Mr. Doby's motion was made under two statutes. One was § 3145(a)(2), which provides that a person ordered released by a magistrate judge may file, "with the court having original jurisdiction over the offense, a motion for amendment of the conditions of release," and that such a motion "shall be determined promptly." 18 U.S.C. § 3145(a)(2). The other was § 3142(c)(3), which states that "[t]he judicial officer may at any time amend the order to impose additional or different conditions of release." 18 U.S.C. § 3142(c)(3).

         The government responded, conceding that the computer monitoring condition was unnecessary but opposing on the merits the vacatur of the curfew and location monitoring conditions. In a single sentence at the very end of the "Conclusion" section of its response, with no accompanying citations to legal authority, the government also stated that Mr. Doby "did not object to the condition at the time it was imposed, did not timely challenge the magistrate judge's order, and failed to raise any new basis to revisit his release order." Aplt.'s App. at 57 (Resp. in Opp'n, dated Nov. 28, 2018) (emphasis added). Mr. Doby's reply addressed this timeliness argument by contending that § 3145(a)(2) imposes no time limit on a motion to amend and that § 3142(c)(3) specifically states that the judicial officer may amend his order "at any time." Id. at 59-60 (Reply to Resp., dated Dec. 7, 2018) (emphasis omitted).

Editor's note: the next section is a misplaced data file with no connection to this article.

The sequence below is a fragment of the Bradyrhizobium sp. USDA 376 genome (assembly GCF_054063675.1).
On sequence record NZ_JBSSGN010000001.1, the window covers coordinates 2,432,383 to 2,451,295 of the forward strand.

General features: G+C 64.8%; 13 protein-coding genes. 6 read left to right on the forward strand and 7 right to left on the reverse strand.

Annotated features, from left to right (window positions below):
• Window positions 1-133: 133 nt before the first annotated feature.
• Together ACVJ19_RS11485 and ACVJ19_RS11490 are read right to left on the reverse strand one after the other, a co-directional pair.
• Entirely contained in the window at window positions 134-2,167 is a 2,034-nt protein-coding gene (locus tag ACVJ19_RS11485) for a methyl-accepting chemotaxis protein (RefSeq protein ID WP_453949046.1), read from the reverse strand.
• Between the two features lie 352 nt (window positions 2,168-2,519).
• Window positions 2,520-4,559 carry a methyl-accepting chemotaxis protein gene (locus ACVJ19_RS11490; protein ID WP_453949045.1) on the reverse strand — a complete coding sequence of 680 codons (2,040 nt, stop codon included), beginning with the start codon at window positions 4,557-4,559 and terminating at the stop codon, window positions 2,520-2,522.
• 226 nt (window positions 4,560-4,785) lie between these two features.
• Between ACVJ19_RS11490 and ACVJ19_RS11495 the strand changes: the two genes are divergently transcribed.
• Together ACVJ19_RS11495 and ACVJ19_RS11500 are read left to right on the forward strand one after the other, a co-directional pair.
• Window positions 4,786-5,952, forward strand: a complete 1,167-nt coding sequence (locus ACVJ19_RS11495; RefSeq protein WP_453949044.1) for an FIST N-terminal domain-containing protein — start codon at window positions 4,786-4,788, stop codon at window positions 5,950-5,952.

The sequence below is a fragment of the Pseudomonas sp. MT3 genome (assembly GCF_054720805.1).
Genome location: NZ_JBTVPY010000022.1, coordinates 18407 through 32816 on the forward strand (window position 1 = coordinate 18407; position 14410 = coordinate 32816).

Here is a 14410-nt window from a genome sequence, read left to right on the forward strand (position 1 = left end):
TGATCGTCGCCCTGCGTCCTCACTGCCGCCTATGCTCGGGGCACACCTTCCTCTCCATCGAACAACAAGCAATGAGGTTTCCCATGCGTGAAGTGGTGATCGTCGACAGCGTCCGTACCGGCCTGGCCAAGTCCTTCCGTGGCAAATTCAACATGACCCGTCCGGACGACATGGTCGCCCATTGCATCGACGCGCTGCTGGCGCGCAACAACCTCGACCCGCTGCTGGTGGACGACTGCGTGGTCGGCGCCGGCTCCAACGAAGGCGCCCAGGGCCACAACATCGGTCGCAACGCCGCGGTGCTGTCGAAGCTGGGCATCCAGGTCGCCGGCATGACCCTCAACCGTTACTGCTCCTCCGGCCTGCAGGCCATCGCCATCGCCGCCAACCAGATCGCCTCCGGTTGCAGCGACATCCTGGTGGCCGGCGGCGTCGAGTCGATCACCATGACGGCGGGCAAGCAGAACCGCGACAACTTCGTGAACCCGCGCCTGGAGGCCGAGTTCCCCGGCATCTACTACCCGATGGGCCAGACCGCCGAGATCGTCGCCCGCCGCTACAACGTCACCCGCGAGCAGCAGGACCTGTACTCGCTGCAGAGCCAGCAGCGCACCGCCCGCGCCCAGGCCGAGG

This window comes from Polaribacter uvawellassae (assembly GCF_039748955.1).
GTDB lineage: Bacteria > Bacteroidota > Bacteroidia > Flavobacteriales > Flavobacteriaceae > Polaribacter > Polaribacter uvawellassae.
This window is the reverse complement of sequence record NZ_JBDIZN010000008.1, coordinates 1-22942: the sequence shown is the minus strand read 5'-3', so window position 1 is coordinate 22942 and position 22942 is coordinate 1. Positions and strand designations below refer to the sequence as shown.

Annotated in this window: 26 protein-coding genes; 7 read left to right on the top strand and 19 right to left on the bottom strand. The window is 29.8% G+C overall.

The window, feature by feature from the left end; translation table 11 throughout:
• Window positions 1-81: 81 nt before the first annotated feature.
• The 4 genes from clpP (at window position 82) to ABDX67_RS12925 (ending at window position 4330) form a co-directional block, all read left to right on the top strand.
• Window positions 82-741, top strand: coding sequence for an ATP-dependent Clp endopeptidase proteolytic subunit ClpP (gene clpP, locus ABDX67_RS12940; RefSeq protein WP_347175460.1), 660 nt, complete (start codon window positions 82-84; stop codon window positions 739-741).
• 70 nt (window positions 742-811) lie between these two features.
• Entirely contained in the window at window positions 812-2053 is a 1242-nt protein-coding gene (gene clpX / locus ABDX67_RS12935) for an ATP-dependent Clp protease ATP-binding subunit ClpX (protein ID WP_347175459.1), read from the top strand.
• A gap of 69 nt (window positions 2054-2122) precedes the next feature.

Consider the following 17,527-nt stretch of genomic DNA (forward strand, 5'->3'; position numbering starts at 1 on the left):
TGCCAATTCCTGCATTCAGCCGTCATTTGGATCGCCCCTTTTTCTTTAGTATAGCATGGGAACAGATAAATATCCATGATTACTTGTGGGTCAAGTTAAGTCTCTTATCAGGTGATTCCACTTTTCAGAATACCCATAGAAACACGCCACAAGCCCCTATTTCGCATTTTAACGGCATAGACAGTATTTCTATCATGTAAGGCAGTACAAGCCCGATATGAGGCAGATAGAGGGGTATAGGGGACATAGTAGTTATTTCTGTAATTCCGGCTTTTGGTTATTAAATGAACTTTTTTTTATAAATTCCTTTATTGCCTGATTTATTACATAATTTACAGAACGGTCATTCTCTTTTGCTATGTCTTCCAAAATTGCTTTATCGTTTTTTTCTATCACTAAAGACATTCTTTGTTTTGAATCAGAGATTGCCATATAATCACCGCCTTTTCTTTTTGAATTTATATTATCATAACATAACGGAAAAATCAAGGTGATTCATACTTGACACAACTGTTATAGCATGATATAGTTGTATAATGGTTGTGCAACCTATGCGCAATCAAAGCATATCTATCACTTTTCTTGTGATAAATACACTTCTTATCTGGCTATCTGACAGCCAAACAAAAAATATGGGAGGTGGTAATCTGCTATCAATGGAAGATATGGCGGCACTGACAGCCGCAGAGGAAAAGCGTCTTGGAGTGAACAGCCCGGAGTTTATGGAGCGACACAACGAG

A hearing on the motion was set before the district court.[1] Before the hearing was held, a magistrate judge issued a form order vacating the computer monitoring condition but not mentioning the other two conditions. The form order cited no legal authority for the magistrate judge's action.